July 14, 2017
The Boston Globe
By Maria Cramer
Iraida Hernandez was desperate to find help for her son, a developmentally disabled 26-year-old long addicted to heroin.
Regular treatment centers weren’t enough — he walked out almost as soon as he walked in. Finally, Hernandez told him she wanted him to enter a program that would forbid him from leaving.
He did not resist, and in late May stood beside his mother when she asked a judge to have him held under a law that allows the civil commitment of someone whose addiction to alcohol or drugs poses a serious risk of harm.
It was a decision Hernandez came to regret.
Her son is now one of 11 men — all civilly committed to receive substance abuse treatment — suing the state for placing them at the Massachusetts Treatment Center in Bridgewater, where the state’s most dangerous sex offenders are held in custody.
They are calling on a Suffolk Superior Court judge to release them immediately, contending their treatment has been cruel and that correction officials have wrongly insisted on keeping them for the full 90 days allowed by the law, known as Section 35.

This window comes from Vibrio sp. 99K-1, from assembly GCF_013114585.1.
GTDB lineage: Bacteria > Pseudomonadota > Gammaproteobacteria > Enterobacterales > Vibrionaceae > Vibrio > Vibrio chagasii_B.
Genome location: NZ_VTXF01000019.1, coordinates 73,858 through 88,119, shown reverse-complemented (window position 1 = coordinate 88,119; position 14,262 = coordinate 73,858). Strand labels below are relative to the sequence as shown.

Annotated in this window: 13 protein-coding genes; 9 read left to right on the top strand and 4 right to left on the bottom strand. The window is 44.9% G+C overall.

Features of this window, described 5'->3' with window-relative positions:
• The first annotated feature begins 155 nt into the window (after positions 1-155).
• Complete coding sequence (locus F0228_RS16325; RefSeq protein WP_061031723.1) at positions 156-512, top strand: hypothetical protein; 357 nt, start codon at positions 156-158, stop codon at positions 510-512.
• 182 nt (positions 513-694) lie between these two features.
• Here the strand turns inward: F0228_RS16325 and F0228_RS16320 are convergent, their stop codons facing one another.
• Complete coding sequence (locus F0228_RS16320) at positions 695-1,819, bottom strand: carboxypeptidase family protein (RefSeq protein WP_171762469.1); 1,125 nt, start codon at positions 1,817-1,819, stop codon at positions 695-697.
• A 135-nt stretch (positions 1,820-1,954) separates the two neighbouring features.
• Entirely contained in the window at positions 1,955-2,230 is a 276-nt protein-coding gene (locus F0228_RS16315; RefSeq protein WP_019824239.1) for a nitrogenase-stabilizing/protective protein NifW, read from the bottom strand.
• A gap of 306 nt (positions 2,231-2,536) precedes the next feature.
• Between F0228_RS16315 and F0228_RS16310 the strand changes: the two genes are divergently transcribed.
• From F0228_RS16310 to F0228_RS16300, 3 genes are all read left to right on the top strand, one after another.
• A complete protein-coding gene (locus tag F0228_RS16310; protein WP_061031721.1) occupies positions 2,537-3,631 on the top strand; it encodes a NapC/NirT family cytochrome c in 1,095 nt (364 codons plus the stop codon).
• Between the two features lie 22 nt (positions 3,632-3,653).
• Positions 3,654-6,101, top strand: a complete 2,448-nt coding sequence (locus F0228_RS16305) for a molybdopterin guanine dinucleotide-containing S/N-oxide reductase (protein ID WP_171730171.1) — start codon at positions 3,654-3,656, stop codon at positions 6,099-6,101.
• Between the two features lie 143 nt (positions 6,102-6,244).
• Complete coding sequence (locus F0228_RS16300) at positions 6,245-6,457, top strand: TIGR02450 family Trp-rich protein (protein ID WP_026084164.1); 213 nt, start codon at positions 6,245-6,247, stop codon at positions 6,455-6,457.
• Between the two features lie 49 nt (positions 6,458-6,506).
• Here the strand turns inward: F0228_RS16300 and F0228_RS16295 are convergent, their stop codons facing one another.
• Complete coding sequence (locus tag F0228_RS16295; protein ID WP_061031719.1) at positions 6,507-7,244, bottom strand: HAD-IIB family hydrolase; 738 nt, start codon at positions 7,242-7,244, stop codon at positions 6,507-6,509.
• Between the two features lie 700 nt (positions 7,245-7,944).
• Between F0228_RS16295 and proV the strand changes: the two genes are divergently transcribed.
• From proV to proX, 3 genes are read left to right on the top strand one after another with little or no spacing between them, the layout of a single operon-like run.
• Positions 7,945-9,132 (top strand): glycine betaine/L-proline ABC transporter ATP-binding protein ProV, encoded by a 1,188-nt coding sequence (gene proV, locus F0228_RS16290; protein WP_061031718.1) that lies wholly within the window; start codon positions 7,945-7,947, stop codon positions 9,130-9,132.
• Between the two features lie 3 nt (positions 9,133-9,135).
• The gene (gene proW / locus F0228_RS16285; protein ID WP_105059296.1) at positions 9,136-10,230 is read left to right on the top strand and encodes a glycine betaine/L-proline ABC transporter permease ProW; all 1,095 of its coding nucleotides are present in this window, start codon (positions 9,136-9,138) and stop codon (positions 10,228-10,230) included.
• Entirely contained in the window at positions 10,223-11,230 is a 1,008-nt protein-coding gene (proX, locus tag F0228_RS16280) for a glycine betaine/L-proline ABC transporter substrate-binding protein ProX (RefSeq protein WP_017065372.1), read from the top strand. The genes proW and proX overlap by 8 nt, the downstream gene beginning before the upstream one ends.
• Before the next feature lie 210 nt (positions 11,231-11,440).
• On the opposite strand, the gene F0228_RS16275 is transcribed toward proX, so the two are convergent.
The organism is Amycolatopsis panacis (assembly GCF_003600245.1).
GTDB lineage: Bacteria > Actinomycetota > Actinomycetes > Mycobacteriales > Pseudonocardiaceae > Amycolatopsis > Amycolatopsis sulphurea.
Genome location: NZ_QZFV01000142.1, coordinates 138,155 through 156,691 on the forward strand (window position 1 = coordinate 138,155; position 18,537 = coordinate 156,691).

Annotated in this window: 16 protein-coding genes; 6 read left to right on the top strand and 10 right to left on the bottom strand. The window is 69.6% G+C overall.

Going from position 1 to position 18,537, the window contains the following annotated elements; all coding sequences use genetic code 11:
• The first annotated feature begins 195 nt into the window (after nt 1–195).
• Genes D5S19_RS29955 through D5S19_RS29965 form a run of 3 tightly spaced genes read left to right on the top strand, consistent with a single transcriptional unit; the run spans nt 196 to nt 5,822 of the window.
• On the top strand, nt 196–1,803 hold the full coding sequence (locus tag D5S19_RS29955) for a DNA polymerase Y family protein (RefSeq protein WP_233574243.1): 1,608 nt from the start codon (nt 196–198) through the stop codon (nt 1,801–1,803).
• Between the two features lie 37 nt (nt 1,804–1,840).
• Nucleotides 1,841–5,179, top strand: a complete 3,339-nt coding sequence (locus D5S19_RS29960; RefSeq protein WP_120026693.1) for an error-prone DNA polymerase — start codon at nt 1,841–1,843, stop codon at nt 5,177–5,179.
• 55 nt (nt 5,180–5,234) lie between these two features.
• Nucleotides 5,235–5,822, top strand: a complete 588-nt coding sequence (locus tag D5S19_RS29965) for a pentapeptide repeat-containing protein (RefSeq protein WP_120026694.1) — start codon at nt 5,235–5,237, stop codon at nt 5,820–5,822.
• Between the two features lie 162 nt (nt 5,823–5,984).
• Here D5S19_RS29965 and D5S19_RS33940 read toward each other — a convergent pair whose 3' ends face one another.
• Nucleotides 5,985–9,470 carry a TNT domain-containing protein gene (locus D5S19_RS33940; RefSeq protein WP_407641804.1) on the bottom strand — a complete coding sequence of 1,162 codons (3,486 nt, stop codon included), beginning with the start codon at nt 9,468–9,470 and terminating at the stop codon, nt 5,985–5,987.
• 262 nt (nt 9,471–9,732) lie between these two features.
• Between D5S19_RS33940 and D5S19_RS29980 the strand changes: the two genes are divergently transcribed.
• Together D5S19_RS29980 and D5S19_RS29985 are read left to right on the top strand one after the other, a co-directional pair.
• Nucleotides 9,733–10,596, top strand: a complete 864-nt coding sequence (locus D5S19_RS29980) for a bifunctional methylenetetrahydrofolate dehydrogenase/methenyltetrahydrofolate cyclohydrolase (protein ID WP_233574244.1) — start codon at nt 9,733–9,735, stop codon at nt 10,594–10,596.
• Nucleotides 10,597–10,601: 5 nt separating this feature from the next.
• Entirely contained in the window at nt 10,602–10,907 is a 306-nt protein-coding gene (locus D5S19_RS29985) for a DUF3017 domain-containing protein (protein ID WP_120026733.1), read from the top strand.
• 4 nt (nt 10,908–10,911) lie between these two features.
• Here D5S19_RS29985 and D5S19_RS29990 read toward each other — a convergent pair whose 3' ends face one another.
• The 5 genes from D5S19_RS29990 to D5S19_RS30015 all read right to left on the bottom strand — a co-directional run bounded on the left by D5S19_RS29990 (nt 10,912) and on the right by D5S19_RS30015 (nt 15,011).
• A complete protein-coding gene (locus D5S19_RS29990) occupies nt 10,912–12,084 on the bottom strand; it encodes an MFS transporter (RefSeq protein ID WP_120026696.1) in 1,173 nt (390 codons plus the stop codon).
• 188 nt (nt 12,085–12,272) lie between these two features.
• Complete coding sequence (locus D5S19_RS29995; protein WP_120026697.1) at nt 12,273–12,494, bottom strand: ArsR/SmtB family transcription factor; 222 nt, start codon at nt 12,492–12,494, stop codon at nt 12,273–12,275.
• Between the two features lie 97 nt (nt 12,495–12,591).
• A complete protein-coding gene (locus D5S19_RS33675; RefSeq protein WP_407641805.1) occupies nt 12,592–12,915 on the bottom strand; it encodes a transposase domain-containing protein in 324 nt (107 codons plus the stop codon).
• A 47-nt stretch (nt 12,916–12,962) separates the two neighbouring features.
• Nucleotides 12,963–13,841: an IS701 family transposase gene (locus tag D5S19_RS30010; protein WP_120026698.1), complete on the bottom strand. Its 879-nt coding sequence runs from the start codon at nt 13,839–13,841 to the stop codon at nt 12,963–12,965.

They are also receiving little to no treatment, their civil complaint alleges.
“I put my son in a program so he could get better, not so he could be physically abused,” Hernandez said. “It’s a jail. The worst jail there is.”
Despondent and afraid, Hernandez’s son cut a vein in his arm, according to a civil complaint. Correction officers allegedly doused him with pepper spray to stop him, had him stitched up at an outside hospital, then put him in isolation for several days.
The men’s detention at the Bridgewater treatment center has been “traumatizing,” said Bonita Tenneriello, a lawyer at Prisoners’ Legal Services, which filed the complaint on the men’s behalf on July 7.
“It’s humiliating,” she said. “It’s stigmatizing.”